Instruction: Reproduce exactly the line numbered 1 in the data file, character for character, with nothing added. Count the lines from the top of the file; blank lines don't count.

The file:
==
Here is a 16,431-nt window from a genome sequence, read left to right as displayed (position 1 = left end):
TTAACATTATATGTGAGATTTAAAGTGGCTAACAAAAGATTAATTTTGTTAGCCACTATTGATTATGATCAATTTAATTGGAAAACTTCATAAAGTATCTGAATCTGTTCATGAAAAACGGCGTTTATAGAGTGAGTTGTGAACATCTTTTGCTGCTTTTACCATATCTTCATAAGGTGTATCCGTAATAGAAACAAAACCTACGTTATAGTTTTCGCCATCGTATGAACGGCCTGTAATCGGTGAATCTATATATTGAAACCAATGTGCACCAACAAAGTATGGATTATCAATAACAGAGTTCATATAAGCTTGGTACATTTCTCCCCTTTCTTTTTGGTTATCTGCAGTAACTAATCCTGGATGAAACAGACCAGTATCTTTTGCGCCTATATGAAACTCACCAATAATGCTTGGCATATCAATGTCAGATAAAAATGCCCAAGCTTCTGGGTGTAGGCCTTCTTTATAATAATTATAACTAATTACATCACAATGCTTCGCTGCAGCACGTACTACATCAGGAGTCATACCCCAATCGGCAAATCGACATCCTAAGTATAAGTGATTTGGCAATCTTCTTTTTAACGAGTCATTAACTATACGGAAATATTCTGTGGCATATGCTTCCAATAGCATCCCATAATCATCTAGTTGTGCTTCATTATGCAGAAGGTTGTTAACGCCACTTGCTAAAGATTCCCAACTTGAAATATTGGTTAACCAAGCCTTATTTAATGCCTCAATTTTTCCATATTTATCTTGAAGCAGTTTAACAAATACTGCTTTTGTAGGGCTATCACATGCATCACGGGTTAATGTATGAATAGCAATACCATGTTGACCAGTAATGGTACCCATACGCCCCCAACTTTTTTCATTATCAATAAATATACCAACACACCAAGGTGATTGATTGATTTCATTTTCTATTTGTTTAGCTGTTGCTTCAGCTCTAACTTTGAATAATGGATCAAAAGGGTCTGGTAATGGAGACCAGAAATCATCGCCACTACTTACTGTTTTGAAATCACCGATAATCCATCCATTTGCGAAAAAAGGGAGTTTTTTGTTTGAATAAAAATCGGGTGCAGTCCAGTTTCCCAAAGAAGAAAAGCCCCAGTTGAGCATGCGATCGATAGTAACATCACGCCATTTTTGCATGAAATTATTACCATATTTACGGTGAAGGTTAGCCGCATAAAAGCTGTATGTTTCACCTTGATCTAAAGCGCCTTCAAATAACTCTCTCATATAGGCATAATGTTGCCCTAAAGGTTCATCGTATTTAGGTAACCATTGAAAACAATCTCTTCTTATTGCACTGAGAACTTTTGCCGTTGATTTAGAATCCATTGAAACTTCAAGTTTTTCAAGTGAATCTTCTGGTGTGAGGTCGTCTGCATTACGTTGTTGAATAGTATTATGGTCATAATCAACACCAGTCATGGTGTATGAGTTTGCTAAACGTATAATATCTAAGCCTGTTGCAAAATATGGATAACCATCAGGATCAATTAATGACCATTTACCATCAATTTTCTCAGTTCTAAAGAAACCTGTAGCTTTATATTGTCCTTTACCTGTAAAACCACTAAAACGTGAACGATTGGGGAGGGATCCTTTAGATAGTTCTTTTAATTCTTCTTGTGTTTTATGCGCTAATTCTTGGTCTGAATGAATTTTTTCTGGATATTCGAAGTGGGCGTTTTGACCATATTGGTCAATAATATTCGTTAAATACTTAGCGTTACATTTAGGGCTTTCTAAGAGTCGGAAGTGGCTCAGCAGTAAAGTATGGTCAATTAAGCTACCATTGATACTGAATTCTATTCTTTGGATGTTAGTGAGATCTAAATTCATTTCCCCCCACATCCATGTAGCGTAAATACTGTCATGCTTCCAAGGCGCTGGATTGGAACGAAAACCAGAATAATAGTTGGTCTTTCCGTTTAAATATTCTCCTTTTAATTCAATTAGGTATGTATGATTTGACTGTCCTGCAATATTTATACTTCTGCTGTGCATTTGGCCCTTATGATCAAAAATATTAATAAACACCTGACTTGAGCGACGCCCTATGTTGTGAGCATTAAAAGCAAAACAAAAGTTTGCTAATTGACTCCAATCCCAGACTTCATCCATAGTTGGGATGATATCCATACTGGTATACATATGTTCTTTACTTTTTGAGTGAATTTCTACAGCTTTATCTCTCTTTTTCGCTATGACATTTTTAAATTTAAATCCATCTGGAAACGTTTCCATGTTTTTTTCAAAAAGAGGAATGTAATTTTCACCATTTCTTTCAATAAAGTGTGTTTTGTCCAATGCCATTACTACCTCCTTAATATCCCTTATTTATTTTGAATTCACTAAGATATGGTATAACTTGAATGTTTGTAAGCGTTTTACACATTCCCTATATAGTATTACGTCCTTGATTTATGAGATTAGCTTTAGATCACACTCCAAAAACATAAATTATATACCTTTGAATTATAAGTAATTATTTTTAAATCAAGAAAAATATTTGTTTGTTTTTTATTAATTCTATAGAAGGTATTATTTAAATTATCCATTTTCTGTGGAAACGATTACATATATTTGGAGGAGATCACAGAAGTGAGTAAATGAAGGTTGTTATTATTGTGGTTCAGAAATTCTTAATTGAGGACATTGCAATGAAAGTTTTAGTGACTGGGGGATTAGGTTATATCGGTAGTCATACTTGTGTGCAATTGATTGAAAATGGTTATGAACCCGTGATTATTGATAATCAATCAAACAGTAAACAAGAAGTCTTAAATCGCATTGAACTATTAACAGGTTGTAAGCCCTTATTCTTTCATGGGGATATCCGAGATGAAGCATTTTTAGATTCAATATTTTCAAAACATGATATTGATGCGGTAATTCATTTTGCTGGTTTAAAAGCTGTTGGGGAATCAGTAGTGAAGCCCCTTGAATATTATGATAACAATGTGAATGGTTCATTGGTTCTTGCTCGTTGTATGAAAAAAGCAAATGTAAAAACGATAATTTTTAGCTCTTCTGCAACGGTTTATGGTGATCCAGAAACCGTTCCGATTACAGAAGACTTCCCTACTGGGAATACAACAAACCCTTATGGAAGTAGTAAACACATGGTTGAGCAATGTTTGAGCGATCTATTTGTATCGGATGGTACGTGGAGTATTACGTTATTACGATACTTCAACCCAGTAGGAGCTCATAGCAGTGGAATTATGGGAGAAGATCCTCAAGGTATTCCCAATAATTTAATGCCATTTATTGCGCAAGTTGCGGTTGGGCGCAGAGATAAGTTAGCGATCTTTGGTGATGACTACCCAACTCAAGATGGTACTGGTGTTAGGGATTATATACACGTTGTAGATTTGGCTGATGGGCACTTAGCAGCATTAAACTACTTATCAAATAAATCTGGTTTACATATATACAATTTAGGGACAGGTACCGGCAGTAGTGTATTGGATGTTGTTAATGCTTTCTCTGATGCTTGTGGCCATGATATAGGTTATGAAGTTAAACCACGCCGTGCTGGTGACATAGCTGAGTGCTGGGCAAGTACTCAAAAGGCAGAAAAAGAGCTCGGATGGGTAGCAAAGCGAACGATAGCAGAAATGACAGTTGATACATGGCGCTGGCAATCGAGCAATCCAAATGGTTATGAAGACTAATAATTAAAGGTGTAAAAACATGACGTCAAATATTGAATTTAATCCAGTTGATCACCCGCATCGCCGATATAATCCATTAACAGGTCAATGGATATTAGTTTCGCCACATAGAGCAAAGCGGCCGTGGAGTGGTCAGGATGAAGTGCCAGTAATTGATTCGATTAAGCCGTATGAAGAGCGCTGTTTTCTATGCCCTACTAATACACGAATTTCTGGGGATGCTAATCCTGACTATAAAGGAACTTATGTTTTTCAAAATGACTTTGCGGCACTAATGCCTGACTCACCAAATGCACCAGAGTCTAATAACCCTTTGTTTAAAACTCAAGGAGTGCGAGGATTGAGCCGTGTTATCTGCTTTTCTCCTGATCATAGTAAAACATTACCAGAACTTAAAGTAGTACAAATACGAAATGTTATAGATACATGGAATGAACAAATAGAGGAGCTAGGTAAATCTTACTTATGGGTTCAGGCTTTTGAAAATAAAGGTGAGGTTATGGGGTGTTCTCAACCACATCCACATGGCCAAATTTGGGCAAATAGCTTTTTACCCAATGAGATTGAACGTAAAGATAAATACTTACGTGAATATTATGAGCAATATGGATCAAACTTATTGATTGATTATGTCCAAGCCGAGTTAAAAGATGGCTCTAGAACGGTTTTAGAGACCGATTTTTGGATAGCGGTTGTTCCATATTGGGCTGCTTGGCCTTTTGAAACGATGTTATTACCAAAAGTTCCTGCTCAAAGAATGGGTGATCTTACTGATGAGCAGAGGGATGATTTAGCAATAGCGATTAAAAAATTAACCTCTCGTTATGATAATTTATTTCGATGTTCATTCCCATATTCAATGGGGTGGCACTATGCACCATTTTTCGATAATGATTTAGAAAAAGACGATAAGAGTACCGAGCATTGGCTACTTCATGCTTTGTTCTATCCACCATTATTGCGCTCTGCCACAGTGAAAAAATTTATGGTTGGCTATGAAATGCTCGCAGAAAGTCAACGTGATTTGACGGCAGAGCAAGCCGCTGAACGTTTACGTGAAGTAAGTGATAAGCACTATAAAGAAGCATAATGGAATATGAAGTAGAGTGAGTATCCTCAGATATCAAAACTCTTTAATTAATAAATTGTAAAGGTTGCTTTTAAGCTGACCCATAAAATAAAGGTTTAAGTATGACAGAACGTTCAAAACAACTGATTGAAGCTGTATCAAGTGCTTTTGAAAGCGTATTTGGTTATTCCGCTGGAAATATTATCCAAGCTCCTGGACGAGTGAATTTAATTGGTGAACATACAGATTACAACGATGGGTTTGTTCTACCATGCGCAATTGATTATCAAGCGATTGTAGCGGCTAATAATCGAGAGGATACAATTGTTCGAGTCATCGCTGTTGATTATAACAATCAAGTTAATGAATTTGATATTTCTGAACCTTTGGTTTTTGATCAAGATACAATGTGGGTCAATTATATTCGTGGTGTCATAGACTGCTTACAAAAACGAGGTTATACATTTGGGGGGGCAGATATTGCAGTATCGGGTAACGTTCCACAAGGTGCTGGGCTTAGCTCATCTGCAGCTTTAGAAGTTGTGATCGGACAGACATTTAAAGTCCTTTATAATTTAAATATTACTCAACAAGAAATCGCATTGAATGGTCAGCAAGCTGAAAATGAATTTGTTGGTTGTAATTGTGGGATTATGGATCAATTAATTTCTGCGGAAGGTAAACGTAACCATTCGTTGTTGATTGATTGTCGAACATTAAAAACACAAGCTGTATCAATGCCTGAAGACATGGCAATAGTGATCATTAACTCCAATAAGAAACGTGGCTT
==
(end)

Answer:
Here is a 16,431-nt window from a genome sequence, read left to right as displayed (position 1 = left end):